Former Guardian picture editor Eamonn McCabes TV series Britain in Focus has been charting the history of photography in the UK. Here, Irvine Welsh, Sadiq Khan, Jeanette Winterson, Nadav Kander and others pick the kills that sum up Britishness for them
A stunning miner, Orgreave, 1984
Luke Wright, poet
This rich, beautiful photo by Don McPhee establishes impressing miner( Striking? Hes utterly elegant !) George Geordie Brealey( right) and policeman Paul Castle( far left) at Orgreave on 18 June 1984. What followed, known as the Battle of Orgreave, was one of the severest conflicts in recent British civil biography, as 6,000 police officer and 5,000 miners faced off at the Orgreave coking plant in South Yorkshire.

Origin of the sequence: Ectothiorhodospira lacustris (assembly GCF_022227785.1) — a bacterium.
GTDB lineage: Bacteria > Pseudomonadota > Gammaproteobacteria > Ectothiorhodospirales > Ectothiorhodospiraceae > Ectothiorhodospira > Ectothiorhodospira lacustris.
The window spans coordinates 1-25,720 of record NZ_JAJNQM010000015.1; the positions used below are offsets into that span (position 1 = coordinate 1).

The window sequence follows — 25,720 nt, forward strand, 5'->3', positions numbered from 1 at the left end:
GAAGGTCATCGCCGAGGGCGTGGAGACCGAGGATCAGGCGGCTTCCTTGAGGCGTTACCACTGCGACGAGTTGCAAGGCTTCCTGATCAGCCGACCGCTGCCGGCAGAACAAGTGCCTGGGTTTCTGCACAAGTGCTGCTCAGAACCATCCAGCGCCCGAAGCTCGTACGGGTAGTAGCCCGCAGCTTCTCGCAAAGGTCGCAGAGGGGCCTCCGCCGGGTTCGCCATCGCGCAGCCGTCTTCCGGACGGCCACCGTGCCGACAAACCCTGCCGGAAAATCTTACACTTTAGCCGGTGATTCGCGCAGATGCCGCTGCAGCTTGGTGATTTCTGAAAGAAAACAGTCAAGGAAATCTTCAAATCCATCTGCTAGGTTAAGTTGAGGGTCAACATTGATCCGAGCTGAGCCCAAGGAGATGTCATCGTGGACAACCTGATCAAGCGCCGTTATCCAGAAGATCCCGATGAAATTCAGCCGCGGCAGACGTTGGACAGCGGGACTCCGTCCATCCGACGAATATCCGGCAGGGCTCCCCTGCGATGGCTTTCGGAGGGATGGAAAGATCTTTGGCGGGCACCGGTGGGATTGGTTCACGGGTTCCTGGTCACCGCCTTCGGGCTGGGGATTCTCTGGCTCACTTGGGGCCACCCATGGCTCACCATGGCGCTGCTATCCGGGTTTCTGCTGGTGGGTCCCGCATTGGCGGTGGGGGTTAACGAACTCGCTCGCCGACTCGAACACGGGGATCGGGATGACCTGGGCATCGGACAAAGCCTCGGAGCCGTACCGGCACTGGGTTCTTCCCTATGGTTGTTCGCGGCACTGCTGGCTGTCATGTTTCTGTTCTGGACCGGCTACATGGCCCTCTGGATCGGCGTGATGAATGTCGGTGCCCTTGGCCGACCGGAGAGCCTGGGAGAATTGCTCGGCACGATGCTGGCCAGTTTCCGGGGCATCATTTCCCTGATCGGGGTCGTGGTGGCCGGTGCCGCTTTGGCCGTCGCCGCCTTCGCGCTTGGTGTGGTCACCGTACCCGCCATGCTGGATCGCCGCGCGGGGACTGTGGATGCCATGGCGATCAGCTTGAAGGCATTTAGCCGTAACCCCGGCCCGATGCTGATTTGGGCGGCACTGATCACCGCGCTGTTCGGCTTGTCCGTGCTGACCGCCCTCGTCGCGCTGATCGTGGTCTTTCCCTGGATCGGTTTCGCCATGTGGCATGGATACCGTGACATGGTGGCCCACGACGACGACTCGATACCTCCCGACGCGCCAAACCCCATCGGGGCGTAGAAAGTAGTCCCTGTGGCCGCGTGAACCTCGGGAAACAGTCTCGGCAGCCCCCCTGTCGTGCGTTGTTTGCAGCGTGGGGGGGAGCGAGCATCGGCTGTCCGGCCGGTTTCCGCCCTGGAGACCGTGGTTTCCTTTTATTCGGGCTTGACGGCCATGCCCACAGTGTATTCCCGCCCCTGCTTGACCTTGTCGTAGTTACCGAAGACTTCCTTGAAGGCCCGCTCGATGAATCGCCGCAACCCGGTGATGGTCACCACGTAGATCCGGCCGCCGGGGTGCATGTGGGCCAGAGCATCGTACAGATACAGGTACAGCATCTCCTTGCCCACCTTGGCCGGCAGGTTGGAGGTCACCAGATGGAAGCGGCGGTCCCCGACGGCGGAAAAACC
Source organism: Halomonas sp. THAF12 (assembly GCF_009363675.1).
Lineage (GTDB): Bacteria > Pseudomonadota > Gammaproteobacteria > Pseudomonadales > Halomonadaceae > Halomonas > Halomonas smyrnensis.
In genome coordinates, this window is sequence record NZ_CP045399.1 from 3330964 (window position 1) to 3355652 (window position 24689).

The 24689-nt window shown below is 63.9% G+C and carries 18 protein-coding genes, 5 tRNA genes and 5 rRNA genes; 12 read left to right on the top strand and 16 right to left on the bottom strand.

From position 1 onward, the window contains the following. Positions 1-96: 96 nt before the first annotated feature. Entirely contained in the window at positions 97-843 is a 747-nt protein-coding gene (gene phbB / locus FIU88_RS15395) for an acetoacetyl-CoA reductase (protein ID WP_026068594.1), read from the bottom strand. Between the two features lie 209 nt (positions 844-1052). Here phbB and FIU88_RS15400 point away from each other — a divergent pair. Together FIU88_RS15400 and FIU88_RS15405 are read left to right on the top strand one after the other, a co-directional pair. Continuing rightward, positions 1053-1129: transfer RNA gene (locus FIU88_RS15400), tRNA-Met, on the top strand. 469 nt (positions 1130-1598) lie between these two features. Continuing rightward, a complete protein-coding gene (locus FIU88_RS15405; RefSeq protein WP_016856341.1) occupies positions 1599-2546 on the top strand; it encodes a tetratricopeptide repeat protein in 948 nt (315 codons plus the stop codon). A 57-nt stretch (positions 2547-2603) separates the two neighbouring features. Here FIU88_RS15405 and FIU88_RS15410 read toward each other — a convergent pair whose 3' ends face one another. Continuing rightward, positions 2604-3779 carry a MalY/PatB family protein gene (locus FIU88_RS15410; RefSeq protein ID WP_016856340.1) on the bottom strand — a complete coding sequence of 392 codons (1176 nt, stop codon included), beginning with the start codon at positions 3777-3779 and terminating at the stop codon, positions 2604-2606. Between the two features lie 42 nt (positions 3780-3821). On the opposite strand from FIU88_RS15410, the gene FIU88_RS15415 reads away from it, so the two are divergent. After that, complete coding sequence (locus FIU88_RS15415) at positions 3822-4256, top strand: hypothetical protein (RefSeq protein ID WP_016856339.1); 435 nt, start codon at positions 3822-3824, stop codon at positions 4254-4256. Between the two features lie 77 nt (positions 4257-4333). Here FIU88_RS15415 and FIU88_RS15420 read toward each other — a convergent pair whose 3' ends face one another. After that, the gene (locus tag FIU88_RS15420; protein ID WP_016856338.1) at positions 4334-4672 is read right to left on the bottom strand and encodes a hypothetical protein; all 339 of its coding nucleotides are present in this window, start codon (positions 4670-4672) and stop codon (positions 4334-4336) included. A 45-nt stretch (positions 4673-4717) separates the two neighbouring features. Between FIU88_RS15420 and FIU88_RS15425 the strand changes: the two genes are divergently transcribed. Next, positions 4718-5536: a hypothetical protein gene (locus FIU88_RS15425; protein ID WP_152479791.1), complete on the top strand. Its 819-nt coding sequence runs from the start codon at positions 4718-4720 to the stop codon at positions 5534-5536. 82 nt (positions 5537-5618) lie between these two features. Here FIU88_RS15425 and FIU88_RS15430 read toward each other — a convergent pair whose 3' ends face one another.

Brealey was said to have form for joking and jester with police officers on the picket line. Wearing a childs bobbies helmet, he would pretend to inspect the lines. Here is one humanity, sarcastically incognito, facing an infinite militarised police force. Brealey is at once brave, good-humoured and anti-establishment a British hero.
I was two in 1984, so this event is beyond my living remember, but it seems increasingly relevant to the disagreements of contemporary Britain. Orgreave recognized a turning point in the 1984 -8 5 miners strike, and for labour relations in the UK. Zero-hours contracts, the left-behind, the fractions of Brexit they part back to a moment like this.